Few studies have investigated phospholipase and proteinase production together in the same strains. In this study, 29.3% of the isolates produced both phospholipases and proteinases. Kantarcioglu & Yucel15 observed that 56 out of 60 strains of C. albicans and 2 out of 4 strains of C. kefyr tested produced both enzymes, while the other strains studied showed no capacity for producing one of the enzymes analyzed. A study conducted by Shimizu et al22 investigated the ability of different Candida species to simultaneously produce hyaluronidase, chondroitin sulfatase, protease and phospholipase, in order to evaluate whether they were related to Candida pathogenicity. They determined that with the exception of the C. albicans strains, none of the strains produced all four enzymes simultaneously, in contrast to the results obtained in this study.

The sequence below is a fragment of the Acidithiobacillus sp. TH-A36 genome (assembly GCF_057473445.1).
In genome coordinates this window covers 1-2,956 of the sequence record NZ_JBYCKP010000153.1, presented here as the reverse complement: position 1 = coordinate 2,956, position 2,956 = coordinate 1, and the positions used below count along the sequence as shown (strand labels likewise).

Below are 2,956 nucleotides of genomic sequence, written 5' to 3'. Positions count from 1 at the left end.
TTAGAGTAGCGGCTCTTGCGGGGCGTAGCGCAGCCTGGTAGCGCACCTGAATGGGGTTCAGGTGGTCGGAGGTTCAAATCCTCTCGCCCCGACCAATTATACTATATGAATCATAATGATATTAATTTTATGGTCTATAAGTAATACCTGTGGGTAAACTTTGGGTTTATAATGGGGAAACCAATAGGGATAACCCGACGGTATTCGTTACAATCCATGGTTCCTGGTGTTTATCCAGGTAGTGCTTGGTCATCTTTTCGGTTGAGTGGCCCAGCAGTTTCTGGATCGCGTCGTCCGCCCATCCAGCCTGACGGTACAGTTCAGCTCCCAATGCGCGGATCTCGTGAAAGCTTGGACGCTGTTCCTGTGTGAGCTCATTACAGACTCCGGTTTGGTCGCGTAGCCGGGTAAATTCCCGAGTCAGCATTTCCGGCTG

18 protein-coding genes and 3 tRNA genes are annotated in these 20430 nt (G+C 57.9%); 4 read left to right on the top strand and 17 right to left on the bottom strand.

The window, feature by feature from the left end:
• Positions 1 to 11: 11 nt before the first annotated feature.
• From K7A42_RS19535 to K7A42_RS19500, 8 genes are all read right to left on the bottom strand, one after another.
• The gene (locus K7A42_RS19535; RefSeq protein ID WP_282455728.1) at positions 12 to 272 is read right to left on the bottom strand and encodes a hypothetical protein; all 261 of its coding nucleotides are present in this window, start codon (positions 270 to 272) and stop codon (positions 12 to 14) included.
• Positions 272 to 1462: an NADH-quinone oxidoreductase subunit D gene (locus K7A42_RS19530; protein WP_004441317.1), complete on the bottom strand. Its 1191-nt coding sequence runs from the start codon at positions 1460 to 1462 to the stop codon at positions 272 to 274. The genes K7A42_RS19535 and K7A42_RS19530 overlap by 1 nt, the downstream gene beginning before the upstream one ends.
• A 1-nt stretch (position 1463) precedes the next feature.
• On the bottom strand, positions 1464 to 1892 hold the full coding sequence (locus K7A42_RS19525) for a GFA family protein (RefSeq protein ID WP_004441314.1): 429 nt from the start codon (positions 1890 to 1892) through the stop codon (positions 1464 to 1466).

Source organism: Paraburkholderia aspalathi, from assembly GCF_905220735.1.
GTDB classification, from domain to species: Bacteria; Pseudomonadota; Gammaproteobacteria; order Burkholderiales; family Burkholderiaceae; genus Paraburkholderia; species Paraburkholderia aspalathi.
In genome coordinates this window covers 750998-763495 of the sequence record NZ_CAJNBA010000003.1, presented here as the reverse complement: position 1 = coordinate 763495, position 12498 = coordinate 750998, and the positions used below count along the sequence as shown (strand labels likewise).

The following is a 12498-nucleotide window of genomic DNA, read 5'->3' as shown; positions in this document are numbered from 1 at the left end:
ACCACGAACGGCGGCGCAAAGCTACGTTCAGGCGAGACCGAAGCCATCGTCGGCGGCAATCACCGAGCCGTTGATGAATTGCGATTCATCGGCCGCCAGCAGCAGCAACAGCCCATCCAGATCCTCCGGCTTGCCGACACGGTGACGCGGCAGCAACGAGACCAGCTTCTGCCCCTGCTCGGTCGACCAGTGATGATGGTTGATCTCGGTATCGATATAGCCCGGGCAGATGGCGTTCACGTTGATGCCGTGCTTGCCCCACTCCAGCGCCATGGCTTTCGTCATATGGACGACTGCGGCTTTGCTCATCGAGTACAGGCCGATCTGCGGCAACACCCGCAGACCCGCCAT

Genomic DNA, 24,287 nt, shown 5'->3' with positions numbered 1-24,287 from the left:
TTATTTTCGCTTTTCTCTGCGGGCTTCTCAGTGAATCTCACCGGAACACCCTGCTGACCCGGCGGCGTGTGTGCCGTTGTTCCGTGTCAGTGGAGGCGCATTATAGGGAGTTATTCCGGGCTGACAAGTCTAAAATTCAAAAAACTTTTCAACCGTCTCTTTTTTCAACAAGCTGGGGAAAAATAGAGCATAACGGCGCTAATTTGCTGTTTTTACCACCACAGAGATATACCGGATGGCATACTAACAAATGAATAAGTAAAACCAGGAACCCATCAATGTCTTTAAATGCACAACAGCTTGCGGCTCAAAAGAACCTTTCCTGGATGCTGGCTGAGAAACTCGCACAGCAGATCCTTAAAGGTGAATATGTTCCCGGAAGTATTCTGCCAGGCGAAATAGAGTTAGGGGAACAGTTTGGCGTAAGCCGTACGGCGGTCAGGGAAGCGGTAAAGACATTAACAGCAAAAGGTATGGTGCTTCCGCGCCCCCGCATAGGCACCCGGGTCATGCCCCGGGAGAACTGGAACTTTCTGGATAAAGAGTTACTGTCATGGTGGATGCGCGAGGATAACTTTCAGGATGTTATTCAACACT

Candida tropicalis is a pathogen known to be important in nosocomial infections12,18. The majority of the C. tropicalis isolates (11 of 12 isolates analyzed) showed phospholipase activity, an enzyme considered to be an important virulence factor and that is probably involved in the pathogenesis of C. albicans species23-25. However, in the present results, phospholipase production by C. tropicalis isolates was considered weak or average (average Pz = 0.83). C. parapsilosis has also been indicated as a species capable of causing infection. More than 30% of the notified fungemias during this decade have been associated with C. parapsilosis. The rise in fungemia caused by this species is explained by the high capacity of the species to adhere to plastic surfaces, such as catheters, and probably due to the extracellular hydrolytic enzymes they can produce19. The C. parapsilosis isolates analyzed in this research were large acid protease producers, as were those of C. tropicalis and C. glabrata.